Direct satellite broadcaster were mandated in 1992 to set aside 4% of its channel space for noncommercial educational and informational programming. DirecTV selected C-SPAN, EWTN and the Trinity Broadcasting Network from its current channel lineup plus request additional proposals from other programmers. DirecTV had given PBS Kids, PBS's original application, carriage that did not count against the set aside six weeks before the deadline. DirecTV selected an additional six channels;
Clara+Vision, Inspirational Life, NASA TV, PBS YOU,
StarNet and WorldLink TV, for the mandate.
In September 2000, GM executives, under pressure from GM's shareholders as a result of its poor performance and the substantially greater market worth of Hughes, authorized Hughes executives to begin seeking buyers. In 2001, News Corporation began negotiations to acquire Hughes Electronics in a deal worth $8 billion, which would allow News Corp. to expand its Sky Global Networks satellite television operations into the United States. Negotiations with News Corp. ultimately failed, and Hughes entered into an agreement on October 28, 2001 to be purchased for $26 billion by EchoStar, owner of Dish Network. However, the deal attracted significant opposition from the Department of Justice and the Federal Communications Commission for antitrust concerns, leading the two companies to withdraw the agreement in December 2002. As part of the merger agreement, EchoStar was required to pay Hughes $600 million for the failure of the merger.
On April 9, 2003, News Corporation agreed to purchase a 34% controlling interest in Hughes, including GM's entire share of the company, for $6.6 billion, subject to SEC approval. As part of the financing for the deal, Liberty Media agreed to take a $500-million option of stock in News Corporation that would be exercised upon the closing of the deal. Liberty, the second-largest shareholder in News Corp. after the Murdoch family with 18%, had originally planned to bid for DirecTV, but opted not to upon the agreement. The FCC voted 3-2 along party lines on December 19, 2003 to approve the deal subject to conditions, forcing News Corp. to agree to arbitration for all disputes with carriers of its media broadcasters, and to provide content through DirecTV neutrally rather than favoring its own networks.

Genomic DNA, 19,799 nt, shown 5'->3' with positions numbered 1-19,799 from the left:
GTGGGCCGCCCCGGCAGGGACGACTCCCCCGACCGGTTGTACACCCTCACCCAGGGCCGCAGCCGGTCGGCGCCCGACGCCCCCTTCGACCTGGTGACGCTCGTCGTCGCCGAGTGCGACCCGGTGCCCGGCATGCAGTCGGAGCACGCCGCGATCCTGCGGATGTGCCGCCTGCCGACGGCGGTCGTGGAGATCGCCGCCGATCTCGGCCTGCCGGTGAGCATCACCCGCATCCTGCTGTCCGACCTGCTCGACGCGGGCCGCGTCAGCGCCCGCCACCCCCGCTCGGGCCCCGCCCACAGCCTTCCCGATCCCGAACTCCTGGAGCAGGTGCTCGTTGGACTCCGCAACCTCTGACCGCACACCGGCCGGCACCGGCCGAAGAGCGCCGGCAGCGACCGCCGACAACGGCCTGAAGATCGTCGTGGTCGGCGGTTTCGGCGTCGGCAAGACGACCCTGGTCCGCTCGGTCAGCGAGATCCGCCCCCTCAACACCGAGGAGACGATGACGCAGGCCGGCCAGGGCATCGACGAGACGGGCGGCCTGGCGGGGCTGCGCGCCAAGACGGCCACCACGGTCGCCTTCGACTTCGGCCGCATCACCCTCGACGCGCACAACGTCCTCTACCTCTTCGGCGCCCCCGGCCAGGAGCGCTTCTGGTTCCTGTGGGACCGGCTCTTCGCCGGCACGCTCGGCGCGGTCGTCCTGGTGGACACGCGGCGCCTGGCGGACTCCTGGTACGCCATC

Becoming a standalone entity
In February 2004, Hughes announced its intent to focus solely on its satellite television operations and divest its other interests, renaming itself The DirecTV Group, Inc. on March 16, 2004 and changing its ticker symbol from "HS" to "DTV". In April of that year, it sold its controlling interest in PanAmSat to a private consortium led by Kohlberg Kravis Roberts for $3.53 billion. On April 22, 2005, DirecTV spun off Hughes Network Systems into a separate entity and sold 50% of the new entity to SkyTerra, acquiring $157.4 million in the transaction. In January 2006, DirecTV sold its remaining 50% share in Hughes Network Systems to SkyTerra for $100 million. The sale effectively ended DirecTV's 20-year existence through Hughes Electronics as a technology conglomerate, leaving it solely with its satellite television services.
In 2004, DirecTV abandoned the Mexican market, though it maintained 41% ownership of SKY México. On November 15, 2005, DirecTV stopped carrying Music Choice audio-only channels, replacing it with 73 channels of XM Satellite Radio. In 2007, DirecTV abandoned the Brazilian market, with the customers being migrated to the 74% DirecTV-owned Brazilian affiliate of SKY Brasil. In 2010, DirecTV increased its stake in Sky Brasil to 93%.
DirecTV logo 2004-2011. The "D" symbol was used in some capacity from 1990-2015. Still used as a secondary logo.
On January 9, 2007, DirecTV announced they would introduce up to 100 national HD channels during 2007, all of which would be MPEG-4 encoded. On October 3, 2008, DirecTV announced that it would offer HD local channels in 121 markets by year end.